Don't misunderstand. I have the best job in the country. Maybe the world.
But work isn't about perfect moments very often. There are triumphs and friendships and projects that make you proud. But, truth be told, at work we are only as good as our last story or widget or whatever, and there is never enough time to be perfect.
In our real lives at home, some of the same constraints apply. The garden may look good today, but tomorrow those horsetails will rear their ugly heads again. The kid may say something funny enough to make you laugh every time you think about it for the next 30 years, but it's hard to savor when you have to be at the piano lesson 10 minutes ago.
It could just be me, but there seems to be an upswing in the number of rituals of passage in our lives. For example, no longer do we merely graduate from high school or college these days the pomp and circumstance extends to middle school and kindergarten. Some kids even have ceremonies commemorating rising up from preschool. And that's just the beginning.
Ask any mother. The school year is littered with obligations. Sports championships, Little League tryouts, dance and music recitals, end-of-year art fests: All require attendance with cookies for post-whatever socializing. Is it possible that I am the only one who notices those oversugared beastie boys who haven't yet had supper rampaging through lobbies at these events? It's clear that all dads have to do is make it to get points. Did you read that book about the frantic, working stiff distressing a store-bought pie at 2 a.m. so as not to be revealed as a bad mommy? And don't get me started on summer programs that end at 3:30, just like that old farm-model school day.
These are not the feelings that perfect moments are made of. Stress is the enemy of good memory traction, as are to-do lists with no ending.
Time off is another matter. And time away is another matter altogether, once the stress of reservations, packing, airport security lines and flying with knees pressed against chest has passed. Suddenly, there are no tugs in another direction. No errands to run, no play dates, no trips to Costco. Long days and nights together can commence with no more weighty decision to be made than where to eat. Perfect moments can lazily unfold, which is what they need to do.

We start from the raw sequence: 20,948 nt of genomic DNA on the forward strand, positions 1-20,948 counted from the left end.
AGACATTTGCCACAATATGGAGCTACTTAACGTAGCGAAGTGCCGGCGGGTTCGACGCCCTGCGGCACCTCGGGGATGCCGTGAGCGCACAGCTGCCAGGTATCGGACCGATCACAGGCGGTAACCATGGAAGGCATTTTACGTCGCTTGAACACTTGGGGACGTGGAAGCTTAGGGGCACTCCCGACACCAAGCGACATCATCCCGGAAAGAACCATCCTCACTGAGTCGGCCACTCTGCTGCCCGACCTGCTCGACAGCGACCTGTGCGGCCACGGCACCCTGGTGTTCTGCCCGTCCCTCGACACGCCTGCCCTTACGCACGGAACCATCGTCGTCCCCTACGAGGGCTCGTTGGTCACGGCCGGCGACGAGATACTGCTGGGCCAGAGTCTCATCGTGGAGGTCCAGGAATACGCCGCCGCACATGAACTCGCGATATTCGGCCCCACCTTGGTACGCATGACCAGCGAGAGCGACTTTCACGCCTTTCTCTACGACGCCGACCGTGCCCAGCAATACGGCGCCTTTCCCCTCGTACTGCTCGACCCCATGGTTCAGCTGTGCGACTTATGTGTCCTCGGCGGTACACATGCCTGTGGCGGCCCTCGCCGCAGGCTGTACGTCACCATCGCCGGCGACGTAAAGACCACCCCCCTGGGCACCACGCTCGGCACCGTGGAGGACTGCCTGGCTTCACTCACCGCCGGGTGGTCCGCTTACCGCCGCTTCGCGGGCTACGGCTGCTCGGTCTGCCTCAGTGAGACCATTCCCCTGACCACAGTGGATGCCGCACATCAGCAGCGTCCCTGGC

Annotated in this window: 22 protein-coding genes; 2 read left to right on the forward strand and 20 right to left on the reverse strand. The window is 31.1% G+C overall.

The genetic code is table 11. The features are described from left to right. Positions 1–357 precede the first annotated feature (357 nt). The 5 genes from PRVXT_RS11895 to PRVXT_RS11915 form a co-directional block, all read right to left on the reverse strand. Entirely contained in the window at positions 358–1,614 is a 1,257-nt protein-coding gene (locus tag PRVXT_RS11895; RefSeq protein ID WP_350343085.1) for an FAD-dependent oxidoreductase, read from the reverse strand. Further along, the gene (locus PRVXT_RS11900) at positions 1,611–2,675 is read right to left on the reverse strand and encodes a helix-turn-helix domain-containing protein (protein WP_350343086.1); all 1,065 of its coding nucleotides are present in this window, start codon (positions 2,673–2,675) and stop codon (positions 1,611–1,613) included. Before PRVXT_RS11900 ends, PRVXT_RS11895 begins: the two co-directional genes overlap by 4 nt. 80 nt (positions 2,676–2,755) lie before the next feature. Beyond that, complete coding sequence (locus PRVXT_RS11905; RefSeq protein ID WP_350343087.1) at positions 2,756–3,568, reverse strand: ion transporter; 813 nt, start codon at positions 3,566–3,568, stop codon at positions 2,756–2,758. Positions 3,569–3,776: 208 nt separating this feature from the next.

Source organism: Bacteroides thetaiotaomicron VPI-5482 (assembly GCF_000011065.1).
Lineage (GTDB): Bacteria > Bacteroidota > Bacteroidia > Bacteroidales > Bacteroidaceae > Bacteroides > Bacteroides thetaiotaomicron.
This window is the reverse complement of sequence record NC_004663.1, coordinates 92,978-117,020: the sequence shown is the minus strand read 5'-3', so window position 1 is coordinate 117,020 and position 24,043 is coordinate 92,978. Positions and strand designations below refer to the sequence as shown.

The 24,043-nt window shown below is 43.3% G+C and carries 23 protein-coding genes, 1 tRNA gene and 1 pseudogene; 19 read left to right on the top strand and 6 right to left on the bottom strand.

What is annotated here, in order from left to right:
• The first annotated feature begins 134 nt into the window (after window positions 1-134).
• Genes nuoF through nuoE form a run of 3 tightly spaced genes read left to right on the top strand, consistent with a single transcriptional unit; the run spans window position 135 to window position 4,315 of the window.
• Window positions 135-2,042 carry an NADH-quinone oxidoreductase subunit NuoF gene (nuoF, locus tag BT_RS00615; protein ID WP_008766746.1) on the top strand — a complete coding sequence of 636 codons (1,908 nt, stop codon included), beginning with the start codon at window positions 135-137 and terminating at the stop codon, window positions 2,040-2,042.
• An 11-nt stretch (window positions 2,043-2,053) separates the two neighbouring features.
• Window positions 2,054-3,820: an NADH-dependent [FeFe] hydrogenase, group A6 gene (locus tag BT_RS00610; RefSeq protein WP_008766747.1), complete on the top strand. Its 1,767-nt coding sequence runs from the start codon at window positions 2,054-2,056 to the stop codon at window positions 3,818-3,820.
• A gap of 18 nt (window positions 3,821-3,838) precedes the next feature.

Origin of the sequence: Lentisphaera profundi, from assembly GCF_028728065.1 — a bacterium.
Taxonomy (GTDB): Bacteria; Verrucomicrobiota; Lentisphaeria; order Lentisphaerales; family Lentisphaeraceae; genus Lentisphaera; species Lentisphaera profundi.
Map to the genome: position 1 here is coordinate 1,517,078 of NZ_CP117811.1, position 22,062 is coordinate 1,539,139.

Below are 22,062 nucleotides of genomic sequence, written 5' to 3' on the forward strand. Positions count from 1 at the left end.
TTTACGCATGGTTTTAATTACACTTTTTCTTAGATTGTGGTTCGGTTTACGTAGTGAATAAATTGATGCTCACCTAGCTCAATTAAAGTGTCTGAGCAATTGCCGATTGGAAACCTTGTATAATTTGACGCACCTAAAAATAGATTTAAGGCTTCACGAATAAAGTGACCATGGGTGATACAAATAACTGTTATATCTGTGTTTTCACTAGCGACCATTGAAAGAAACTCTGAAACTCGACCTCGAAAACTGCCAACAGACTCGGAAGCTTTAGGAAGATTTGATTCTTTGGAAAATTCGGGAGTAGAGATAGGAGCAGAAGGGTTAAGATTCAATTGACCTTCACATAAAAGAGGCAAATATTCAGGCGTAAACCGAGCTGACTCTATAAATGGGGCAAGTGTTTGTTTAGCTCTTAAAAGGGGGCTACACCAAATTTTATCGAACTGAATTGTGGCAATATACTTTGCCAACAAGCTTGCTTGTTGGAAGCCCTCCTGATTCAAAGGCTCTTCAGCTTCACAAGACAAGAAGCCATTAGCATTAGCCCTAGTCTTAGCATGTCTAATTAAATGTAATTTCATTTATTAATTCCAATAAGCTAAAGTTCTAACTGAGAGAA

Once in Mexico, we walked along the beach to a restaurant with our two daughters. The youngest was 5 and shy, but the sun had unfrozen her sodden Seattle countenance as we took a table on the beach with kittens playing all around. She decided the guitar player needed vocal accompaniment and burst into song to his and other customers' delight. No way that would have happened at home, or maybe I wouldn't have noticed, or, God forbid, found it annoying as I prepared dinner with my coat still on.
I did my time with my thumb out as a kid, backpack and all. I landed places with not much more than small change and friends, working my way around the world. Someday, I plan to take my young adult children back to a Europe they will probably show me. Student exchanges and cheap airfares have made access to the wide world easier for them as it got harder for me, tied as I am to school and work schedules. I always hated sightseeing anyway. These days, I vote for doing nothing on vacation. Nothing but indulging in the luxury of paying attention.
Waking up late. Conversations over morning coffee. Catching up on that huge pile of New Yorkers. Good long swims. Romantic dinners for two. Finally prying that info out of a reluctant teenager. Checking in with family so the children believe they actually have relatives. Hosting family dinners so the kids can hear the same old stories for the hundredth time. Why shouldn't they? We had to.
I hope, someday, I'll get back to exploring the world, but not from a five-star hotel room in Paris or a restaurant only tourists can afford in Bali. I want to take stock, not parachute into a place, gobble up a taste and race back.
For now, I just don't have the energy for anything more than setting the stage for those latent perfect moments.
Kathy Andrisevic is editor of Pacific Northwest magazine.
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